Scholars' Association News
Issue 23
August 2012


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File: Digital Citizen
A Private Sphere: Democracy in a Digital Age
by Maria Maghiorou*

Zizi Papacharissi, Professor and Head of the Department of Communication, at the University of Illinois-Chicago and holder of a PhD from the University of Texas at Austin, is a pioneer in the study of citizenship in the Digital Age answering questions like “Is the Internet democratizing?”,  “Do the new media empower us or do they trap us in our cocoons?”, “Why are blogs so narcissistic”? 

With her book A Private Sphere: Democracy in a Digital Age she offers an alternative explanation of how people connect to others in contemporary democracies.  The book «traces what civil life is like in contemporary democracies where media play a central role in connecting the representatives to public”. In other words “this study is about metaphors that no longer work, and new language that emerges to describe newer civic habits”.

Zizi Papacharissi argues that in the private sphere citizens feel more secure in preserving their individual autonomy and the integrity of their civic identity. In contemporary democracy the citizen acts politically from a private sphere of reflection, expression and behavior. Within this private sphere the citizen is able to become an agonist of democracy, if needed, but in an atomized mode. Connected, the citizen operates in a mode and with a political language determined by himself or herself. Within the private sphere, the citizen is alone, but not lonely or isolated.   

To the author’s point of view, the particular breed of narcissism has a democratizing effect since the subjective focus of blogs and similar forums encourages plurality of voices. Besides, atomized uses of online media by individuals in their homes do not constitute a public or a public sphere but they do successfully make the political environment more “porous”.

While the political use of new media is vast, it does not fit the mold of the Habermasian public sphere and while citizens are increasingly drawn to digital media they are attracted mostly to interest group and non-partisan web sites. Citizens go online to compliment their communication while politicians make use of digital media to supplement their agendas. Ultimately, this is a model of use with a democratizing effect, but does not bear a direct resemblance to the public sphere.

According to the ‘liquid’ society, Zizi Papacharissi speaks about the ‘liquid’ citizen whose diminished participation in the public sphere reflects a move to newer modes of civic engagement, in short of an agonistic pluralism, which is aimed at radically transforming existing power relations (being in contrast to the dialogic pluralism of the public sphere).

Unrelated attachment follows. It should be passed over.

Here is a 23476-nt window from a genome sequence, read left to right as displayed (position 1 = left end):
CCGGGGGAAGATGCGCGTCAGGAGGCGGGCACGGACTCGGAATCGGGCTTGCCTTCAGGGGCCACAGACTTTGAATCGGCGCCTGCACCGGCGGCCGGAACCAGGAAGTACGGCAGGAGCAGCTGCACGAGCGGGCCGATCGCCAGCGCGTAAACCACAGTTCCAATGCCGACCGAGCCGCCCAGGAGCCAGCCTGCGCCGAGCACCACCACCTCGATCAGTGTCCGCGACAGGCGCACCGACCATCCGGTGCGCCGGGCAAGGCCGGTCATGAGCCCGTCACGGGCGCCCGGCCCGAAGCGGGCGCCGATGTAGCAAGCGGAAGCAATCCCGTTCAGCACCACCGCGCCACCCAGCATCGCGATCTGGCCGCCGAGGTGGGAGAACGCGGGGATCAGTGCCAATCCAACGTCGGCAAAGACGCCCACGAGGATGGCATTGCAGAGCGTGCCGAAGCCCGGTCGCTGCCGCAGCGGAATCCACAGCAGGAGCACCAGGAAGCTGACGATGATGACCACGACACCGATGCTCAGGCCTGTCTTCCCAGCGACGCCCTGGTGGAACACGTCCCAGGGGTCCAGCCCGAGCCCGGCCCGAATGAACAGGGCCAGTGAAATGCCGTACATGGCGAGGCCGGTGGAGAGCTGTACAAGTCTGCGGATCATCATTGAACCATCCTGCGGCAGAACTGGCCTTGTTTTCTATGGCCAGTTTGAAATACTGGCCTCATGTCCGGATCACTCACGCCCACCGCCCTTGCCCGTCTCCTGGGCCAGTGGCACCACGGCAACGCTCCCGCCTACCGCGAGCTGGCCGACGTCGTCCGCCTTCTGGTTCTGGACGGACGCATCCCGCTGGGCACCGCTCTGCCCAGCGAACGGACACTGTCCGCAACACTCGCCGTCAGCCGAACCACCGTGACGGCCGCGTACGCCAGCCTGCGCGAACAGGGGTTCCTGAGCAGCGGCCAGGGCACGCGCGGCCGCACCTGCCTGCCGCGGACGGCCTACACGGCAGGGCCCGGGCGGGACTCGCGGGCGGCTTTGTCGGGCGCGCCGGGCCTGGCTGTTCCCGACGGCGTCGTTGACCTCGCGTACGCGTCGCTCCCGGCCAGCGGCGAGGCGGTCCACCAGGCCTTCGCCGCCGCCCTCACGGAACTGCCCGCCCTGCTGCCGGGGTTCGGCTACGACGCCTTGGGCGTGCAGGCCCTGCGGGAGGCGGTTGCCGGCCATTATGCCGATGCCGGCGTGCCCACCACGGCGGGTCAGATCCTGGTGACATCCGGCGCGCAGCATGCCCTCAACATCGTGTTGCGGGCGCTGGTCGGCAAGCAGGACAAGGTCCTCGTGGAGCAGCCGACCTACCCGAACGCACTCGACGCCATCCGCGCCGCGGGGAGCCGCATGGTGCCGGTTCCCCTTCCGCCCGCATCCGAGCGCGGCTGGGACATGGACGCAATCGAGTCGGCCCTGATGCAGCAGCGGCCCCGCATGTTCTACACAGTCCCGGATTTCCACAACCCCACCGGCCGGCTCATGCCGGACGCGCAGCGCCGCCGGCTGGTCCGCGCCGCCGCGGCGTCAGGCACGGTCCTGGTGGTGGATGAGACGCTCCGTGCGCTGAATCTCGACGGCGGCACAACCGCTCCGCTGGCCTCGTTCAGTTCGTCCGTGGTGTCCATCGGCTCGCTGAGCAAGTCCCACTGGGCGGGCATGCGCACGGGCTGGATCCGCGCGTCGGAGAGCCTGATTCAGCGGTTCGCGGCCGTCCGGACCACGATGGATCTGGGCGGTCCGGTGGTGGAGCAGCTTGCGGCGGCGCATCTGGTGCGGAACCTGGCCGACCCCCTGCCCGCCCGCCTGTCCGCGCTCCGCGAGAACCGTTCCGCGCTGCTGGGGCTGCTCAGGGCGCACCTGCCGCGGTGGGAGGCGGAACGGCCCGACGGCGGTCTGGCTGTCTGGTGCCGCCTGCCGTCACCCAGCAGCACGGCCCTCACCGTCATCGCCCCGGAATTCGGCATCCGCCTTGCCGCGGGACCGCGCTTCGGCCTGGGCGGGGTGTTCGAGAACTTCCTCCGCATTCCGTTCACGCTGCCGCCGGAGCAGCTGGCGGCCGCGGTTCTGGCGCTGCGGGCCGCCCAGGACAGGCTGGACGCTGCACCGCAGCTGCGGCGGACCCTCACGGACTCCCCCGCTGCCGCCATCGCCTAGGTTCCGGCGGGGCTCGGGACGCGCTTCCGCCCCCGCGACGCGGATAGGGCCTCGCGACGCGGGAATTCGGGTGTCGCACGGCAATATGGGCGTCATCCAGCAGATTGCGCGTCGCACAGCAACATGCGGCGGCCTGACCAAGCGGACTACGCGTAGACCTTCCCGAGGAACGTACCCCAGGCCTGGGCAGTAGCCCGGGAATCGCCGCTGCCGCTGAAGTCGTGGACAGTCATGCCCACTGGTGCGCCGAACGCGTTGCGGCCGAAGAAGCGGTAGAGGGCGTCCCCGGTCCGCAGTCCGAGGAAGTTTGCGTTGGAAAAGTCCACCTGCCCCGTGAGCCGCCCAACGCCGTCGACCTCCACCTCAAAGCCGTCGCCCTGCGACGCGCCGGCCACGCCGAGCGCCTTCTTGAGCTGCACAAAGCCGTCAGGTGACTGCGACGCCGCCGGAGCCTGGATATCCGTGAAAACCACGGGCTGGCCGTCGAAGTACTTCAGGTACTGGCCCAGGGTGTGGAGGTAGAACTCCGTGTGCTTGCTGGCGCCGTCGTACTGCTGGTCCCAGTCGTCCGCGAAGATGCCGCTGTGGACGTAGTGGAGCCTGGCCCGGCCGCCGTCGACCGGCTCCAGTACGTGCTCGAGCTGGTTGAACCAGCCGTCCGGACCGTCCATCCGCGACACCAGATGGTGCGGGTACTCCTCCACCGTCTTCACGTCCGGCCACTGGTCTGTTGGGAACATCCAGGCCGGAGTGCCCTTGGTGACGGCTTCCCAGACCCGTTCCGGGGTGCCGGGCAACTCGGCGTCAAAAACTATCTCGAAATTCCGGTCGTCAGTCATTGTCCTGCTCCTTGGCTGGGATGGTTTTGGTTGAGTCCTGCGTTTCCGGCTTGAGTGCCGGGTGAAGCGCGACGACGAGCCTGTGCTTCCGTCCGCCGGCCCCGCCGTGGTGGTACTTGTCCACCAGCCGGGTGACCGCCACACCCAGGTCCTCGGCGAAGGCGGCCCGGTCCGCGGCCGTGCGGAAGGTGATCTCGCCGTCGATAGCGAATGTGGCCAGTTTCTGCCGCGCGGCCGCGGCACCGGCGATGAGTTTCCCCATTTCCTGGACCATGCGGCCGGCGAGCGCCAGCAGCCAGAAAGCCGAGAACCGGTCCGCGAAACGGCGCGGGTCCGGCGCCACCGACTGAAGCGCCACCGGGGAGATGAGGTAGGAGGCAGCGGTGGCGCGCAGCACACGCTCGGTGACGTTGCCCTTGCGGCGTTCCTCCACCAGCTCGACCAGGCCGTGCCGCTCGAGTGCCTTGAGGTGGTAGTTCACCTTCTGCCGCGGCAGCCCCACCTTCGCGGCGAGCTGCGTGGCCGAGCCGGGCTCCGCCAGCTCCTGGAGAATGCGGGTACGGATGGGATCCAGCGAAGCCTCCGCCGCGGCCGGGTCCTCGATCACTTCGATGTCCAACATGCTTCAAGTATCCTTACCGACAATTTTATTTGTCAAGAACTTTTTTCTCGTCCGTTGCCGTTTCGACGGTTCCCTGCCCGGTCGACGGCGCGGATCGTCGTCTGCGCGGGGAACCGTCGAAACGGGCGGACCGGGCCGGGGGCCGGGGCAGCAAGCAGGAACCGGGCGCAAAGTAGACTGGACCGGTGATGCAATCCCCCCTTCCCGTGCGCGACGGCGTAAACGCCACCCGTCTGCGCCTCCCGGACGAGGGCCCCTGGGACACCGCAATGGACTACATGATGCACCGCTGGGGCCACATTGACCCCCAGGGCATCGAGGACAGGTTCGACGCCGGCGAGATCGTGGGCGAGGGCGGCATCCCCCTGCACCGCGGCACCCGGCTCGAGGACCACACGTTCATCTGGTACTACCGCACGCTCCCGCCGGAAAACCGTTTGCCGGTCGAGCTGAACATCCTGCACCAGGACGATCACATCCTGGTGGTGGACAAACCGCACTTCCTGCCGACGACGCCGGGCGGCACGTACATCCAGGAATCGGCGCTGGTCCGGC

In order to examine how the Internet shapes and is shaped by contemporary democracies, Zizi Papacharissi addresses issues like the following: How do citizens of today understand and practice their civic responsibilities? Are resulting political behaviors atomized or collective? What happens to our understanding of public and private as digitalized democracies converge technologies, spaces and practices? Is there a public sphere anymore?

In answering such questions, Zizi Papacharissi structures her arguments within six chapters:

  1. Civic Engagement & the Media Conditions of contemporary democracies
  2. Public and Private Expression (the Dichotomy, a Trichotomy)
  3. Converged Media, converged audiences, converged publics (convergence of spaces and practices)
  4. Citizenship & converged environment: the liquid citizen (a combined model of flexible citizenship)
  5. The Public Sphere, Expired? (on the democratizing potential of convergent technologies)
  6. A Private Sphere (five new civic habits)

Here she analyses the new( hybrid) public ‘space’, partially commercial and partially private, where she traces the five new habits which are:

  • The networked self and the culture of remote connecting
  • A new narcissism: blogging
  • The rebirth of satire and subversion: You Tube
  • Social Media news aggregation and the plurality of collaborative filtering
  • The agonistic pluralism of online activism

She finds that in late modern democracies online digital media reveal an electorate that is rather fatigued with political conventions of the mainstream than disinterested. 

Zizi Papacharissi is the editor of the recent volume, published in 2010, by Routledge
A Networked Self: Identity, Community, and Culture on Social Network Sites. This collection examines social connection and self-presentation in digital democracies. Leading scholars from a variety of disciplines focus on the construction of the self. More particularly, this new work on online social networks examines what happens to self-identity when it is presented through networks of social connections in new media environments.

Zizi Papacharissi is also the editor of another volume, published by Routledge, in 2009: Journalism and Citizenship: An Uneasy Alliance. The volume is about a symbiotic relationship, which is not always synergetic: citizens are able, via association, to perform their democratic duties. Alternative ways for mobilization, public discussion and news coverage leave journalists confused about their own place in a dormant public sphere.

* Maria Maghiorou holds a PhD in Political Science.
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